Provides advice on how to perform due diligence and in what areas it is necessary for a U.S. company. Includes information on the U.S. Commercial Service International Company Profile service.
Last Published: 8/10/2018

Russia can be a challenging market which means U.S. companies need to take time to learn about the business environment and select local partners wisely.  Taking shortcuts when evaluating business opportunities and selecting local partners is not advisable.  Occasionally, basic information about regulations, company ownership and credit worthiness is not readily accessible, and the market’s regulatory framework continues to evolve, requiring companies to closely monitor changes.  The U.S. Commercial Service offers an International Company Profile service as a way to evaluate potential partners.  For more information on this service and other customized services, please visit CS Russia’s website: https://2016.export.gov/russia/servicesforu.s.companies/index.asp

Russia-related sanctions have been implemented under multiple legal authorities in the form of executive orders and public laws since 2014.  On August 2, 2017, the President signed the Countering America’s Adversaries Through Sanctions Act (CAATSA) which codified and expanded sanctions announced from 2014-2016 on certain Russian entities and sectors. CAATSA includes sectoral sanctions affecting the financial, defense, and energy transactions, and “blocking sanctions” that prohibit business with certain individuals and entities.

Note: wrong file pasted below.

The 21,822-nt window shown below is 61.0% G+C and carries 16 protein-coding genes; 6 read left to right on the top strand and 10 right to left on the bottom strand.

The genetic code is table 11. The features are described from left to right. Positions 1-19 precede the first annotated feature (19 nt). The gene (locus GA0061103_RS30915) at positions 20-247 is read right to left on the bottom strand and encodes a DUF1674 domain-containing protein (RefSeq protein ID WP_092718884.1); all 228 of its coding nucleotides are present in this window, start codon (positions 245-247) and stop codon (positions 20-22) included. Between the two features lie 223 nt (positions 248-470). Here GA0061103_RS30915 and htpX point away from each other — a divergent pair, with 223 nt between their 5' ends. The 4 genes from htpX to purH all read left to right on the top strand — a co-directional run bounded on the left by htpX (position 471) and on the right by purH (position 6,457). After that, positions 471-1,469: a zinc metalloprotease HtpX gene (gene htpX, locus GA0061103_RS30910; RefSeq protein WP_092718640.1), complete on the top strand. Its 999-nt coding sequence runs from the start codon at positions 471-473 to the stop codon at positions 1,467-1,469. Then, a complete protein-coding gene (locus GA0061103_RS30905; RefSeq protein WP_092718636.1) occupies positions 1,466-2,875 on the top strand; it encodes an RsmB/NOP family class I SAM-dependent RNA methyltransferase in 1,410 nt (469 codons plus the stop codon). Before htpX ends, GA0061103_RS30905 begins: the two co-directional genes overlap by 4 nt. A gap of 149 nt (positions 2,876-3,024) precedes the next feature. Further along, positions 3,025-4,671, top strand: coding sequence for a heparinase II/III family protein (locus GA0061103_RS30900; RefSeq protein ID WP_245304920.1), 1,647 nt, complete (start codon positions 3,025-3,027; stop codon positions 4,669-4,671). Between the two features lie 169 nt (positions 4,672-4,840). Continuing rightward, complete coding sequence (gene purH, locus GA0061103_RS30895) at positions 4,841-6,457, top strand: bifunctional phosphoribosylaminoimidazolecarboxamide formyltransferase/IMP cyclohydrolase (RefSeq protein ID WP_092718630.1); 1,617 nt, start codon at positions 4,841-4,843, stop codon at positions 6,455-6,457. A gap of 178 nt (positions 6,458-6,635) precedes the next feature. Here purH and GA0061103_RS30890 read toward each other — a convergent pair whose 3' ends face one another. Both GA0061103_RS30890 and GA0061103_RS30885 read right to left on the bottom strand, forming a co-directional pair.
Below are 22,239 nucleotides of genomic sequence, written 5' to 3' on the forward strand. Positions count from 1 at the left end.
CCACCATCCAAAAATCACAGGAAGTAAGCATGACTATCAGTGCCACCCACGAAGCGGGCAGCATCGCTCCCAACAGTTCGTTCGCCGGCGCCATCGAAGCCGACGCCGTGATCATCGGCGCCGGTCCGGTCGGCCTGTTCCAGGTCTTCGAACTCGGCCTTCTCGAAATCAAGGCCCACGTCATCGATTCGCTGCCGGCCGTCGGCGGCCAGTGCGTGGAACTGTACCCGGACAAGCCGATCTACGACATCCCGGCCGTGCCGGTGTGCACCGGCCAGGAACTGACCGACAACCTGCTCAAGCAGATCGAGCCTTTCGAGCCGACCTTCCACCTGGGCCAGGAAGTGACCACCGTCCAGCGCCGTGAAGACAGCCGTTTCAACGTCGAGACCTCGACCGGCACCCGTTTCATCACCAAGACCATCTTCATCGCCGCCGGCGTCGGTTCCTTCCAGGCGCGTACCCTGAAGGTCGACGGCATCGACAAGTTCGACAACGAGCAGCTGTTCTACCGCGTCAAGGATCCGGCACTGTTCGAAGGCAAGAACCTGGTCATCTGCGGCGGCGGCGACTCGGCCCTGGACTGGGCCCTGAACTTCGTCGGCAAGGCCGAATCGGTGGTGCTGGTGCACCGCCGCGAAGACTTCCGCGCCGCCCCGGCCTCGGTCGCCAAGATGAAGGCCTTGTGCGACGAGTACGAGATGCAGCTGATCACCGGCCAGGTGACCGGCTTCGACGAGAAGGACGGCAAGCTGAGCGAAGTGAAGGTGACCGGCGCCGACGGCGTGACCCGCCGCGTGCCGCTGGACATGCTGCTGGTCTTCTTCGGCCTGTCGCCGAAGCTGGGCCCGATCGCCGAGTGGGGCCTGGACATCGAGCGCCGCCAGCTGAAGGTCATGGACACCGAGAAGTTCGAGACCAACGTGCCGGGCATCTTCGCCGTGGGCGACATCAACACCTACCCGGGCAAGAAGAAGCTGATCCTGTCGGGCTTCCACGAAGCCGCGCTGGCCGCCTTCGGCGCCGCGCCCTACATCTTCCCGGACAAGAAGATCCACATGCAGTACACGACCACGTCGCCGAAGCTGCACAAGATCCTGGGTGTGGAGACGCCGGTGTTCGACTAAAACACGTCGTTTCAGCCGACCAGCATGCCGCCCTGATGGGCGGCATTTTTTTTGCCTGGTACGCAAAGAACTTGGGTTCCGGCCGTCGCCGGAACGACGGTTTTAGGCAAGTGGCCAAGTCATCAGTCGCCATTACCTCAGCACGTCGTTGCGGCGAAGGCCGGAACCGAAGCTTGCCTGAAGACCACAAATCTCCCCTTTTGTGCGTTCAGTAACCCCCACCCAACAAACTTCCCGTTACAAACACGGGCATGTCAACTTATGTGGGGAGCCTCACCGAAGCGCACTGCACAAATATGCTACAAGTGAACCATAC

Implementation and enforcement of sanctions legislation is a shared and partitioned responsibility across the U.S government. The Departments of State and Treasury have published numerous public FAQ’s and links to components of the legislation that serve as extremely valuable resources for conducting initial due diligence. 

In response to inquiries from the business community, we have compiled the following resource center for use in understanding the multiple components of Russian sanctions legislation applied by the U.S. government since 2014.  This information is not comprehensive and is subject to ongoing updates.  We strongly urge U.S. firms conducting business in Russia to perform careful due diligence and seek legal counsel when vetting potential transactions and counterparties.  Questions on specific transactions should be directed to the U.S. Department of the Treasury’s Office of Foreign Assets Control (OFAC), and the Department of Commerce’s Bureau of Industry and Security.
U.S. Department of Commerce Resource Center on Russia Sanctions: https://www.export.gov/article?id=US-Sanctions-Information-Related-to-Ukraine

 

Prepared by our U.S. Embassies abroad. With its network of 108 offices across the United States and in more than 75 countries, the U.S. Commercial Service of the U.S. Department of Commerce utilizes its global presence and international marketing expertise to help U.S. companies sell their products and services worldwide. Locate the U.S. Commercial Service trade specialist in the U.S. nearest you by visiting http://export.gov/usoffices.



Russia Trade Development and Promotion